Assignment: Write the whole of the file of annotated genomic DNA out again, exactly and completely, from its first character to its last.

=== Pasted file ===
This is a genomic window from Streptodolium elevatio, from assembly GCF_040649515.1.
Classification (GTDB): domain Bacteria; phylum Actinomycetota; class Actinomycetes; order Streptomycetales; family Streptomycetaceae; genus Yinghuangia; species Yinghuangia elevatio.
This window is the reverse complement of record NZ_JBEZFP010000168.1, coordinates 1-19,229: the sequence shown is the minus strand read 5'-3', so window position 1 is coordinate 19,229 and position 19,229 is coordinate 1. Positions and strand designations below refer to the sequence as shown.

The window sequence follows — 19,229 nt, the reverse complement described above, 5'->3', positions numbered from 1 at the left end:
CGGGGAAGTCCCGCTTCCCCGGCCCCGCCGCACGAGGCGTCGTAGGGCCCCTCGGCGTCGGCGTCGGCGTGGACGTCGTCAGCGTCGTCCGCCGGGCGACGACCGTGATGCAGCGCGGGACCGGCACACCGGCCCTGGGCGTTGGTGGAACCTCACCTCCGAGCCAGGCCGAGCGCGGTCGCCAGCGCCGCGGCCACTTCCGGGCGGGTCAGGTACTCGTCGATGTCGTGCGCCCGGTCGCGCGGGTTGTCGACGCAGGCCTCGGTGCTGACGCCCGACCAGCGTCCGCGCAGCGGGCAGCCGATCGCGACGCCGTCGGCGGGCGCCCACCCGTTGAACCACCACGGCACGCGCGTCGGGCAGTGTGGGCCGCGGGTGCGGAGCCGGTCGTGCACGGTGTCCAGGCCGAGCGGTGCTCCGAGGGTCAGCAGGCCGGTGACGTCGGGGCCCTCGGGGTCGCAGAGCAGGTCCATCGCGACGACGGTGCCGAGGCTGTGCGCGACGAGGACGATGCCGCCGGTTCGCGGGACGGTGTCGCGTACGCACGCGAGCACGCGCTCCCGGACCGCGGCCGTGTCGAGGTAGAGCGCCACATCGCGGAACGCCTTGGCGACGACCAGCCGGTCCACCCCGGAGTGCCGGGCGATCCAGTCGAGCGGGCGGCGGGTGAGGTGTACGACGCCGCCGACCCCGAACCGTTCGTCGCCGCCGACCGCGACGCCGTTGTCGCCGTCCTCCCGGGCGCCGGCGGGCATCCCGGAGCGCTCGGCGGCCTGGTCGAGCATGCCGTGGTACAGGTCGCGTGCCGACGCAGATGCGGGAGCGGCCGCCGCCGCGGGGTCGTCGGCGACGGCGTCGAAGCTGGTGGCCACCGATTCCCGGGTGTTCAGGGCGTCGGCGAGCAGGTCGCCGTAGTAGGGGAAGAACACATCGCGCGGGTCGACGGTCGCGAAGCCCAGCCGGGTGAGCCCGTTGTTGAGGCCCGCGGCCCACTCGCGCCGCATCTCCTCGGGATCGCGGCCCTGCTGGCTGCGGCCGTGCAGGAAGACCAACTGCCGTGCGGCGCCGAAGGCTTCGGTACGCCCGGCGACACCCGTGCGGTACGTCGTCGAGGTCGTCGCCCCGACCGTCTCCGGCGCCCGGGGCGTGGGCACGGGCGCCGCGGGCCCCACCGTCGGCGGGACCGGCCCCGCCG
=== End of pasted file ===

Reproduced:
This is a genomic window from Streptodolium elevatio, from assembly GCF_040649515.1.
Classification (GTDB): domain Bacteria; phylum Actinomycetota; class Actinomycetes; order Streptomycetales; family Streptomycetaceae; genus Yinghuangia; species Yinghuangia elevatio.
This window is the reverse complement of record NZ_JBEZFP010000168.1, coordinates 1-19,229: the sequence shown is the minus strand read 5'-3', so window position 1 is coordinate 19,229 and position 19,229 is coordinate 1. Positions and strand designations below refer to the sequence as shown.

The window sequence follows — 19,229 nt, the reverse complement described above, 5'->3', positions numbered from 1 at the left end:
CGGGGAAGTCCCGCTTCCCCGGCCCCGCCGCACGAGGCGTCGTAGGGCCCCTCGGCGTCGGCGTCGGCGTGGACGTCGTCAGCGTCGTCCGCCGGGCGACGACCGTGATGCAGCGCGGGACCGGCACACCGGCCCTGGGCGTTGGTGGAACCTCACCTCCGAGCCAGGCCGAGCGCGGTCGCCAGCGCCGCGGCCACTTCCGGGCGGGTCAGGTACTCGTCGATGTCGTGCGCCCGGTCGCGCGGGTTGTCGACGCAGGCCTCGGTGCTGACGCCCGACCAGCGTCCGCGCAGCGGGCAGCCGATCGCGACGCCGTCGGCGGGCGCCCACCCGTTGAACCACCACGGCACGCGCGTCGGGCAGTGTGGGCCGCGGGTGCGGAGCCGGTCGTGCACGGTGTCCAGGCCGAGCGGTGCTCCGAGGGTCAGCAGGCCGGTGACGTCGGGGCCCTCGGGGTCGCAGAGCAGGTCCATCGCGACGACGGTGCCGAGGCTGTGCGCGACGAGGACGATGCCGCCGGTTCGCGGGACGGTGTCGCGTACGCACGCGAGCACGCGCTCCCGGACCGCGGCCGTGTCGAGGTAGAGCGCCACATCGCGGAACGCCTTGGCGACGACCAGCCGGTCCACCCCGGAGTGCCGGGCGATCCAGTCGAGCGGGCGGCGGGTGAGGTGTACGACGCCGCCGACCCCGAACCGTTCGTCGCCGCCGACCGCGACGCCGTTGTCGCCGTCCTCCCGGGCGCCGGCGGGCATCCCGGAGCGCTCGGCGGCCTGGTCGAGCATGCCGTGGTACAGGTCGCGTGCCGACGCAGATGCGGGAGCGGCCGCCGCCGCGGGGTCGTCGGCGACGGCGTCGAAGCTGGTGGCCACCGATTCCCGGGTGTTCAGGGCGTCGGCGAGCAGGTCGCCGTAGTAGGGGAAGAACACATCGCGCGGGTCGACGGTCGCGAAGCCCAGCCGGGTGAGCCCGTTGTTGAGGCCCGCGGCCCACTCGCGCCGCATCTCCTCGGGATCGCGGCCCTGCTGGCTGCGGCCGTGCAGGAAGACCAACTGCCGTGCGGCGCCGAAGGCTTCGGTACGCCCGGCGACACCCGTGCGGTACGTCGTCGAGGTCGTCGCCCCGACCGTCTCCGGCGCCCGGGGCGTGGGCACGGGCGCCGCGGGCCCCACCGTCGGCGGGACCGGCCCCGCCG